The first of Nisan is one of the four Jewish new years. It is really “the” new year, although we generally consider Rosh Hashanah to be the Jewish new year. Rosh Chodesh Nisan is the new year of Kings, which seems very appropriate considering it’s spring in much of the world and kings play big part in the story of Passover. Jewish kings are decended from the tribe of Judah, which is the tribe associated with the month of Nisan.
There is another “king” we will be honoring this Pesach – the sun! Don’t worry, I’m not talking about sun worship here. But the sun is the “king” of the lights in the sky.
“And God made the two great lights: the greater light to rule the day, and the lesser light to rule the night; and the stars.” (Genesis 1:16)
According to tradition, which does sometimes defy science, the sun returns to its exact position in the sky that it was on the 4th day of creation every 28 years, which we call Birkhat HaChamah (Blessing the Sun). Now, we know that it probably isn’t scientific, but we’re talking mythic truth — not science. Every 28 years for millenia, Jews have gone out to bless the Divine by blessing the act of creation. In our lifetime this has such resonance. Just think for a minute where you were 28 years ago? Where will you be in 28 years? What kind of a world do you wish to see at the next return of the sun? This happens on the morning of April 8th, 2009, which is the morning before the first seder of Passover (at sundown).
Nisan is also the month of the Maiden, but how does that correspond to the kings? Maidens, historically, have been the most powerless against the King and we have plenty of stories of the abuse of power. More important thought, have of stories that tell us that the Maiden (or a Fool) is one of the few that can melt the heart of a King. The power of the Maiden over a King is the story less frequently told, but the one that must be told. It is the story of Pesach. The child-like, powerless tribe of Yisrael who is trapped in perpetual adolecense must overcome the king of Egypt to be free and “grow up.” The threads of the story are there, if you look. If you prefer a more direct Maiden’s power story, then explore the stories of the Daughters of Tzelafchad, Abishag,and young Miriam — just to name a few.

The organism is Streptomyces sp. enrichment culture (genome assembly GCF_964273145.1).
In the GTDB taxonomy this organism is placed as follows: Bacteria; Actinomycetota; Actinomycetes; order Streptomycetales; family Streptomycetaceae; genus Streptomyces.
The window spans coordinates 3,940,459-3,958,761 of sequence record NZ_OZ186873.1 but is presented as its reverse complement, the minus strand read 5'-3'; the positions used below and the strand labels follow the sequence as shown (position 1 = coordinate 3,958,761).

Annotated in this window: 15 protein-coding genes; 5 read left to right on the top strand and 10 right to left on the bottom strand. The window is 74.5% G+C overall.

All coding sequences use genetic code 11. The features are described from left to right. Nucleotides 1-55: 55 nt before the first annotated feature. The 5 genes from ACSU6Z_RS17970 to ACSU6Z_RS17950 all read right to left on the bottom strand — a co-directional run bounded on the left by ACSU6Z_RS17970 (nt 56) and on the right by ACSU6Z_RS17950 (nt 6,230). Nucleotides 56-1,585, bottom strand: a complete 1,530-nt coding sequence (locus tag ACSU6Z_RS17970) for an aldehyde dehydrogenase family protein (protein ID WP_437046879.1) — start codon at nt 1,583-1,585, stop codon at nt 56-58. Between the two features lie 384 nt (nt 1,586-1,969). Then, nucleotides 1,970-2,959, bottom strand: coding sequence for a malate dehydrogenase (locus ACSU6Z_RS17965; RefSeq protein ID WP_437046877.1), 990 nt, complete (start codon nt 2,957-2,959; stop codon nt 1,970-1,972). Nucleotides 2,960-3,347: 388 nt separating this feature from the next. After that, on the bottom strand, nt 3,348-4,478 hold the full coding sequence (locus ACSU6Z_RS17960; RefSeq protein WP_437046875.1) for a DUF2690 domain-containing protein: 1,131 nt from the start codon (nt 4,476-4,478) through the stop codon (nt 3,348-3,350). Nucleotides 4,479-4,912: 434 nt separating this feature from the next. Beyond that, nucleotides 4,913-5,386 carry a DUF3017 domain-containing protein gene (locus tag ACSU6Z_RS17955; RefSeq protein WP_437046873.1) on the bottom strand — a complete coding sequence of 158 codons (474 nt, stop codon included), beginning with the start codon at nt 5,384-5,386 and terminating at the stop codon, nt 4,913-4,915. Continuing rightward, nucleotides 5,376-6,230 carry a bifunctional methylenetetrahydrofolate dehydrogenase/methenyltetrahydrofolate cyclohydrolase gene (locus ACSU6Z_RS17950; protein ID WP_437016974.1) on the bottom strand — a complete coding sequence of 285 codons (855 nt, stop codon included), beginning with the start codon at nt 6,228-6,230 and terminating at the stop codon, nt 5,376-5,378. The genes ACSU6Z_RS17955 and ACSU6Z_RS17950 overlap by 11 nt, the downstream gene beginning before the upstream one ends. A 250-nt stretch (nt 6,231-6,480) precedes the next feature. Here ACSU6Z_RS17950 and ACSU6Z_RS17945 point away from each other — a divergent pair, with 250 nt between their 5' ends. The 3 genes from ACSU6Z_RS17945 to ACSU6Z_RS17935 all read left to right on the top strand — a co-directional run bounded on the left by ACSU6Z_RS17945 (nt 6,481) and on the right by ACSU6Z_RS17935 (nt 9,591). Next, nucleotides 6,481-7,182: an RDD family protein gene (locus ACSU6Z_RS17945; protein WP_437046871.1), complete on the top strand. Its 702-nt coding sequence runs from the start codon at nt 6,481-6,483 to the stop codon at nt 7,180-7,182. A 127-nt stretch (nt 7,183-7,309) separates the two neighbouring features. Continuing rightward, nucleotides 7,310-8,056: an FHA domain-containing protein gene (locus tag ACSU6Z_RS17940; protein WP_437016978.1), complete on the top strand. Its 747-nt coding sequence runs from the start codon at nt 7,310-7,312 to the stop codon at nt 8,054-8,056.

It is also important to note the letter of the month, Hei (ה). The letter hei is the is associated with the power of speech, which is the primary tool of the Moses, Miriam, and Aaron. It is also the primary power of the Daughters of Tzefalchad. They all spoke out and the world changed. Speech is the power of prophet. You are not a prophet if you just see. You are only a prophet if you speak. Through speech prophets can change the world. At Pesach, we are commanded to retell, and thus relive, our story. The “hei” is also a powerful letter in Jewish tradition. The addition of the letter hei to names is also transformative: Abram to Abraham and Sarai to Sarah. The addition of the letter “hei” is the symbol of initiation. From that moment on Abraham and Sarah had no choice but to speak their truth. Not surprising, the letter hei is also associated with the Emperor card of the tarot. Emperors can create or destroy with a single word. Two very powerful words are associated with the hei: hinayni and YHVH. Hinayni means “here I am.” When YHVH asks where you are, that is the answer. Adam says it. Moses says it. It is a proclamation of your existence. YHVH, of course, is the secret name of the Divine revealed to the Children of Israel.
“Keep the New-Moon of Aviv / Ripe-Grain.
You are to observe Passover to YHWH your God,
for in the New-Moon of Aviv
YHWH your God took you out of Egypt, at night.”
(Deut. 16:1 – Everett Fox edition)
Most important is to remember that Nisan is the month of miracles. As inner.org points out, the word Nisan is similar to the word “Nissim” (ניסים) which means miracle. Miracles are built into this month. I think we can all use more belief in miracles, but the specific message of the need for human/Divine partnership for miracles to occur. There are very few miracles in the Torah or Talmud where a human partner is not required. Couldn’t G!d(dess) have freed the Jews from Egypt without Moses, Aaron, and Miriam? I suppose so — but it didn’t happen that way. G!d(dess) works through human hands more frequently than any other way. We must commit to being the hands of Shekhinah, the manifest presence of G!d(dess), in the world. We, humanity, must work to create the miracles that are waiting to happen.
This Nisan, this month of miracles, what miracle large or small will you bring into the world?